Tenants rights once a landlord sells the property.?
My tennancy period is 24th of the month to the following 23rd of the following month. I have given notice and plan to move out around 2nd of the month. I will therefore be paying for the property after I have left it - no way to move the departure date.
My tennancy agreement says 'the tenant agrees to ... permit the landlord or the landlord's agents during the last two months of the tenancy to enter the premises at reasonable hours during the day time together with any prospective tenants or purchasers to view the premises'.
I have duly agreed to this and as a result the landlord has accepted on offer on the property. The estate agent (the estate agent owns the letting agent although they have different names) has rung to arrange a surveyor to come around next week, at 8.30am which is very inconvenient as I have 3 children to get to school.
What are my rights about letting the surveyor in? When we leave the property on 2nd, will the estate agent be able to get in then even though I am still renting the property?
My landlord seems very pleasent and the estate agent is only doing his job and doesn't want to lose the sale (his words) but I would like to know where I stand, as the estate agent told me that they have keys, implying that I had to go along with it.
If anyone can help, please do.
- 1 decade agoFavourite answer
The language in your agreement is pretty standard. Arguing that 8:30 in the AM is "unreasonable" isn't likely to fly, however. If shifting the time 30 minutes to an hour would be more convenient for you then simply state so and see what they say.
Once you have left you will no longer be in a position to object to entry at any hour for all practical purposes. Putting off the surveyor until you have left in a fortnight however would clearly be unreasonable on your part.
- Sal*UKLv 71 decade ago
8.30 seems a little unfair! I don't know any surveyors who start work that early. Ring the agents and get them to re-arrange that - simply say it is not convenient to you.
After you have left on the 2nd, in theory the agent ought not to enter the property without giving you 48 hours written notice (as you are still the tenant) but in practice, they almost certainly have another set of keys and could use them. We do this, but always call the existing tenant a day or so beforehand as a courtsey because it is still THEIR home.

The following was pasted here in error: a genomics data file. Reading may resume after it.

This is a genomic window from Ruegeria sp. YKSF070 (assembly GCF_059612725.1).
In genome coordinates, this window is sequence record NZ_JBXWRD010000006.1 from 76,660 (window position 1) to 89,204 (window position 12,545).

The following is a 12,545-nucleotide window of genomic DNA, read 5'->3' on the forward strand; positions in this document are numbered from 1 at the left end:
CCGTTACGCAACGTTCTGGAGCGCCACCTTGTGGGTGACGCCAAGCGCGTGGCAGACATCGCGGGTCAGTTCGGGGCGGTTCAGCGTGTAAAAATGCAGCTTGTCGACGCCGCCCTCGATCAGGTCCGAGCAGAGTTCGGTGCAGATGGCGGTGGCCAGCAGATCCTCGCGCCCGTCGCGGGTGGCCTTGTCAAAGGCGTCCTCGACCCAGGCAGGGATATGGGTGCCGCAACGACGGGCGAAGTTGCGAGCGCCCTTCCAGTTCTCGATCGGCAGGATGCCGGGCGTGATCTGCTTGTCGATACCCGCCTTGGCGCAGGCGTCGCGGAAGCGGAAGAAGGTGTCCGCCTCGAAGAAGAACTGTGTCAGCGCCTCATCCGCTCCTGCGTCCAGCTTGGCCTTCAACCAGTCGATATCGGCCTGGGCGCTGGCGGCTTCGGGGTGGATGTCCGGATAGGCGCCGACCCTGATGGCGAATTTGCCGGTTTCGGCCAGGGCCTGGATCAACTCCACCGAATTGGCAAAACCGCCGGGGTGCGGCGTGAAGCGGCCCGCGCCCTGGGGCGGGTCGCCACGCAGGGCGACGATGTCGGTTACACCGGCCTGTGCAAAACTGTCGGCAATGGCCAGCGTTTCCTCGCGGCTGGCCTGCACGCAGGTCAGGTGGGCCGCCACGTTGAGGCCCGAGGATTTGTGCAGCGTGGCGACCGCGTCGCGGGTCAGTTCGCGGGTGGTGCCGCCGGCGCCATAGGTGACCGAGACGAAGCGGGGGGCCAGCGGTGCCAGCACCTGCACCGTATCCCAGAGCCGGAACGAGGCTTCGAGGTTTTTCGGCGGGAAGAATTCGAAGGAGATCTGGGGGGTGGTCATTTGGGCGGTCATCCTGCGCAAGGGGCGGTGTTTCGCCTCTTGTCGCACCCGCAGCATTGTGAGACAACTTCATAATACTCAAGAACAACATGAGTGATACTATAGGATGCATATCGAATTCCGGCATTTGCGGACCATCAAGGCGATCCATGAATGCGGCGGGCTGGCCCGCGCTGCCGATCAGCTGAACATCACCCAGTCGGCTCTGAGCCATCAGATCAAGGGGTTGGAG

Easiest way? Clear your stuff out, clean the place and hand the keys over asap after the 2nd and get the inventory done and your deposit back. Sorted!
- whitewolfeLv 41 decade ago
You can kindly request that they choose a different time, but ultimately, it is not your property and the landlord or landlord's agents can enter any time they wish as long as they notify you, which they have.
Of course they can enter after you vacate. Why would you care if they did?
A surveyor will not be very long, it's not like a home inspection where they look in every crevice. He's going to just glance around, if he comes in at all.
- wadleighLv 44 years ago
England/Wales ultimately, the owner (or agent, or means buyer) has no ideal of get right of entry to to the valuables without the two the tenants show permission, or a court order. that's applicable whether there's a clause interior the settlement touching directly to viewings - it somewhat is unenforceable without the court order. needless to say, tenants who desire a reference, tend to co-perform with a smart landlord. Google 'quiet entertainment'. If the valuables is bought, the tenants rights are completely unaffected - a similar settlement maintains, with the recent proprietor because of the fact the owner.
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- kwflamingoLv 61 decade ago
A surveyor should only have to do his work outdoors. ther'e's no reason for him to come inside and it shouldn't be that much of an inconvenience for you.